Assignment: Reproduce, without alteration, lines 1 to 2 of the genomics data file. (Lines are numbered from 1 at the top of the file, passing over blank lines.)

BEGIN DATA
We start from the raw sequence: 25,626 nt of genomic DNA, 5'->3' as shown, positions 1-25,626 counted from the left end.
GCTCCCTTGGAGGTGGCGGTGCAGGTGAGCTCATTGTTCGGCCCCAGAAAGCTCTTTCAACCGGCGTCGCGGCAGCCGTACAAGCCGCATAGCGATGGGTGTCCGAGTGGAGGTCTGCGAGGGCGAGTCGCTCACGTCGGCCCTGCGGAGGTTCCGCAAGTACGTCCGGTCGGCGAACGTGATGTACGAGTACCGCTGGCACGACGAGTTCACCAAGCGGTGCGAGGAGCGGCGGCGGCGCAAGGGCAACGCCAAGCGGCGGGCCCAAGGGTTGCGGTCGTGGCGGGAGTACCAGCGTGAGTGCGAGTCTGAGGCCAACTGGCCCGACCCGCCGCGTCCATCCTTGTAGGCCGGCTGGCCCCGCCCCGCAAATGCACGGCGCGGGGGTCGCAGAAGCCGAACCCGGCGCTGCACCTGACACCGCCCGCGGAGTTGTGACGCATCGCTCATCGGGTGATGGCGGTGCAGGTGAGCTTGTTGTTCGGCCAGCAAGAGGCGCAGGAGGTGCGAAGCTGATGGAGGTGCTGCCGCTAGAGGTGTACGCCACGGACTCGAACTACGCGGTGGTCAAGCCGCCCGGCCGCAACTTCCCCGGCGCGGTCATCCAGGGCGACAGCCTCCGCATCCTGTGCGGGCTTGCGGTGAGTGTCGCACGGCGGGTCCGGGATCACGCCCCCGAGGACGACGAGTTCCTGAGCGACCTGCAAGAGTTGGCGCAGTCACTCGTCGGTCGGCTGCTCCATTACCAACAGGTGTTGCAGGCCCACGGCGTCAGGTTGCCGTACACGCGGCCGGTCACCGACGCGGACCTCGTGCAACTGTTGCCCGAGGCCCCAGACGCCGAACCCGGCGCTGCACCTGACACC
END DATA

We start from the raw sequence: 25,626 nt of genomic DNA, 5'->3' as shown, positions 1-25,626 counted from the left end.
GCTCCCTTGGAGGTGGCGGTGCAGGTGAGCTCATTGTTCGGCCCCAGAAAGCTCTTTCAACCGGCGTCGCGGCAGCCGTACAAGCCGCATAGCGATGGGTGTCCGAGTGGAGGTCTGCGAGGGCGAGTCGCTCACGTCGGCCCTGCGGAGGTTCCGCAAGTACGTCCGGTCGGCGAACGTGATGTACGAGTACCGCTGGCACGACGAGTTCACCAAGCGGTGCGAGGAGCGGCGGCGGCGCAAGGGCAACGCCAAGCGGCGGGCCCAAGGGTTGCGGTCGTGGCGGGAGTACCAGCGTGAGTGCGAGTCTGAGGCCAACTGGCCCGACCCGCCGCGTCCATCCTTGTAGGCCGGCTGGCCCCGCCCCGCAAATGCACGGCGCGGGGGTCGCAGAAGCCGAACCCGGCGCTGCACCTGACACCGCCCGCGGAGTTGTGACGCATCGCTCATCGGGTGATGGCGGTGCAGGTGAGCTTGTTGTTCGGCCAGCAAGAGGCGCAGGAGGTGCGAAGCTGATGGAGGTGCTGCCGCTAGAGGTGTACGCCACGGACTCGAACTACGCGGTGGTCAAGCCGCCCGGCCGCAACTTCCCCGGCGCGGTCATCCAGGGCGACAGCCTCCGCATCCTGTGCGGGCTTGCGGTGAGTGTCGCACGGCGGGTCCGGGATCACGCCCCCGAGGACGACGAGTTCCTGAGCGACCTGCAAGAGTTGGCGCAGTCACTCGTCGGTCGGCTGCTCCATTACCAACAGGTGTTGCAGGCCCACGGCGTCAGGTTGCCGTACACGCGGCCGGTCACCGACGCGGACCTCGTGCAACTGTTGCCCGAGGCCCCAGACGCCGAACCCGGCGCTGCACCTGACACC